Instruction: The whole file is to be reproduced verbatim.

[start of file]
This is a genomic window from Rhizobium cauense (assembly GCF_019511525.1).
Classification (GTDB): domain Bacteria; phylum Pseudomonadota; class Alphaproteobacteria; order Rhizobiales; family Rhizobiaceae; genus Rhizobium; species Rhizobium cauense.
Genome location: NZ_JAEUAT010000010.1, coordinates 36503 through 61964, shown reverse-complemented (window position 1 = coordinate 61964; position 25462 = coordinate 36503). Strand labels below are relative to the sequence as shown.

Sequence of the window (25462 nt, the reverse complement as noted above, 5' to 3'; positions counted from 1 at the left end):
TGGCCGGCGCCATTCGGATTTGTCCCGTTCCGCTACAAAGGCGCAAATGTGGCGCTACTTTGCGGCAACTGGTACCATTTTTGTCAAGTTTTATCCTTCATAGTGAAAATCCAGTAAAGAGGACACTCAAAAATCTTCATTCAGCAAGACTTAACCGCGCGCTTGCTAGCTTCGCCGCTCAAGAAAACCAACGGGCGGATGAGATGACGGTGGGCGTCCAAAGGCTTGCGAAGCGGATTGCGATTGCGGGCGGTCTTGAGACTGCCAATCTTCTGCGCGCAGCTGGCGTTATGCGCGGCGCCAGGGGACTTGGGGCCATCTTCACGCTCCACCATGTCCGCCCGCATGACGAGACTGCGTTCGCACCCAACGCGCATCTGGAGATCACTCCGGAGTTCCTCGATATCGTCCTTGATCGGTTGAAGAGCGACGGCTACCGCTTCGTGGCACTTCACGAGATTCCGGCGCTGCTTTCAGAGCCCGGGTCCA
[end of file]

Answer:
This is a genomic window from Rhizobium cauense (assembly GCF_019511525.1).
Classification (GTDB): domain Bacteria; phylum Pseudomonadota; class Alphaproteobacteria; order Rhizobiales; family Rhizobiaceae; genus Rhizobium; species Rhizobium cauense.
Genome location: NZ_JAEUAT010000010.1, coordinates 36503 through 61964, shown reverse-complemented (window position 1 = coordinate 61964; position 25462 = coordinate 36503). Strand labels below are relative to the sequence as shown.

Sequence of the window (25462 nt, the reverse complement as noted above, 5' to 3'; positions counted from 1 at the left end):
TGGCCGGCGCCATTCGGATTTGTCCCGTTCCGCTACAAAGGCGCAAATGTGGCGCTACTTTGCGGCAACTGGTACCATTTTTGTCAAGTTTTATCCTTCATAGTGAAAATCCAGTAAAGAGGACACTCAAAAATCTTCATTCAGCAAGACTTAACCGCGCGCTTGCTAGCTTCGCCGCTCAAGAAAACCAACGGGCGGATGAGATGACGGTGGGCGTCCAAAGGCTTGCGAAGCGGATTGCGATTGCGGGCGGTCTTGAGACTGCCAATCTTCTGCGCGCAGCTGGCGTTATGCGCGGCGCCAGGGGACTTGGGGCCATCTTCACGCTCCACCATGTCCGCCCGCATGACGAGACTGCGTTCGCACCCAACGCGCATCTGGAGATCACTCCGGAGTTCCTCGATATCGTCCTTGATCGGTTGAAGAGCGACGGCTACCGCTTCGTGGCACTTCACGAGATTCCGGCGCTGCTTTCAGAGCCCGGGTCCA